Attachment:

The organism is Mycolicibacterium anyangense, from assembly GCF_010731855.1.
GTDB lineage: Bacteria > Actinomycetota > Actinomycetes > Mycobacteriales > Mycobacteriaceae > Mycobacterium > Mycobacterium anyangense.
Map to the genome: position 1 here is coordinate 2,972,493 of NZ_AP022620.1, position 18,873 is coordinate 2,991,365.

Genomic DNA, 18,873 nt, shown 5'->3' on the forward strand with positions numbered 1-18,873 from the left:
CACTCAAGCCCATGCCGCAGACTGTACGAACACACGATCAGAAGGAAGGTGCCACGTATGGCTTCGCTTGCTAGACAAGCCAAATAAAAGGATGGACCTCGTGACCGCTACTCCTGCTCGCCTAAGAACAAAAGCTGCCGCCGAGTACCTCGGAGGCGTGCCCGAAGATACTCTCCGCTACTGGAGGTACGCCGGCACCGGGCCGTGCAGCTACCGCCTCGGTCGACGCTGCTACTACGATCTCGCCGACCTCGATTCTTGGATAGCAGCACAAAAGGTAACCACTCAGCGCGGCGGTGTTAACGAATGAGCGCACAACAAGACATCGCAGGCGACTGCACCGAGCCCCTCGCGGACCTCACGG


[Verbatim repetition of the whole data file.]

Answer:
The organism is Mycolicibacterium anyangense, from assembly GCF_010731855.1.
GTDB lineage: Bacteria > Actinomycetota > Actinomycetes > Mycobacteriales > Mycobacteriaceae > Mycobacterium > Mycobacterium anyangense.
Map to the genome: position 1 here is coordinate 2,972,493 of NZ_AP022620.1, position 18,873 is coordinate 2,991,365.

Genomic DNA, 18,873 nt, shown 5'->3' on the forward strand with positions numbered 1-18,873 from the left:
CACTCAAGCCCATGCCGCAGACTGTACGAACACACGATCAGAAGGAAGGTGCCACGTATGGCTTCGCTTGCTAGACAAGCCAAATAAAAGGATGGACCTCGTGACCGCTACTCCTGCTCGCCTAAGAACAAAAGCTGCCGCCGAGTACCTCGGAGGCGTGCCCGAAGATACTCTCCGCTACTGGAGGTACGCCGGCACCGGGCCGTGCAGCTACCGCCTCGGTCGACGCTGCTACTACGATCTCGCCGACCTCGATTCTTGGATAGCAGCACAAAAGGTAACCACTCAGCGCGGCGGTGTTAACGAATGAGCGCACAACAAGACATCGCAGGCGACTGCACCGAGCCCCTCGCGGACCTCACGG